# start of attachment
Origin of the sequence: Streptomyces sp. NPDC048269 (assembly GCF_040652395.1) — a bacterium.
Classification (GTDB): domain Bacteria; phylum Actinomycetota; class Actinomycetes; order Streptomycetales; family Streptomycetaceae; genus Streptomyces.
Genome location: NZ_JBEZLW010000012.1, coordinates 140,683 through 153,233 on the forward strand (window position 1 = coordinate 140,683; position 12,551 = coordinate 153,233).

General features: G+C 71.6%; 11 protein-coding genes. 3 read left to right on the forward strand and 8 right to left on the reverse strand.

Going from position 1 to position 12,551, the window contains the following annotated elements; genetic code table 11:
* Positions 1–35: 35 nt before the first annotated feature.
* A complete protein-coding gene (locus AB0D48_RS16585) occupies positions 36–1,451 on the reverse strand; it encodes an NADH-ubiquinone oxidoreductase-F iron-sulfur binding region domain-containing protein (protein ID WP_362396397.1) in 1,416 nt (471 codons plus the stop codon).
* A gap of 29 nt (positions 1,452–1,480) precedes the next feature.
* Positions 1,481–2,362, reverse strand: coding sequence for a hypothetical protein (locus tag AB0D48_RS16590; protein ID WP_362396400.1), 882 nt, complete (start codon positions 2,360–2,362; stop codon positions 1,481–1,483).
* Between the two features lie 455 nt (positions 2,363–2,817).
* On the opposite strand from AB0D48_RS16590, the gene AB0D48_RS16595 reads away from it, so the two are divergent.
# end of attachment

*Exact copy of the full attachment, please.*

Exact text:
Origin of the sequence: Streptomyces sp. NPDC048269 (assembly GCF_040652395.1) — a bacterium.
Classification (GTDB): domain Bacteria; phylum Actinomycetota; class Actinomycetes; order Streptomycetales; family Streptomycetaceae; genus Streptomyces.
Genome location: NZ_JBEZLW010000012.1, coordinates 140,683 through 153,233 on the forward strand (window position 1 = coordinate 140,683; position 12,551 = coordinate 153,233).

General features: G+C 71.6%; 11 protein-coding genes. 3 read left to right on the forward strand and 8 right to left on the reverse strand.

Going from position 1 to position 12,551, the window contains the following annotated elements; genetic code table 11:
* Positions 1–35: 35 nt before the first annotated feature.
* A complete protein-coding gene (locus AB0D48_RS16585) occupies positions 36–1,451 on the reverse strand; it encodes an NADH-ubiquinone oxidoreductase-F iron-sulfur binding region domain-containing protein (protein ID WP_362396397.1) in 1,416 nt (471 codons plus the stop codon).
* A gap of 29 nt (positions 1,452–1,480) precedes the next feature.
* Positions 1,481–2,362, reverse strand: coding sequence for a hypothetical protein (locus tag AB0D48_RS16590; protein ID WP_362396400.1), 882 nt, complete (start codon positions 2,360–2,362; stop codon positions 1,481–1,483).
* Between the two features lie 455 nt (positions 2,363–2,817).
* On the opposite strand from AB0D48_RS16590, the gene AB0D48_RS16595 reads away from it, so the two are divergent.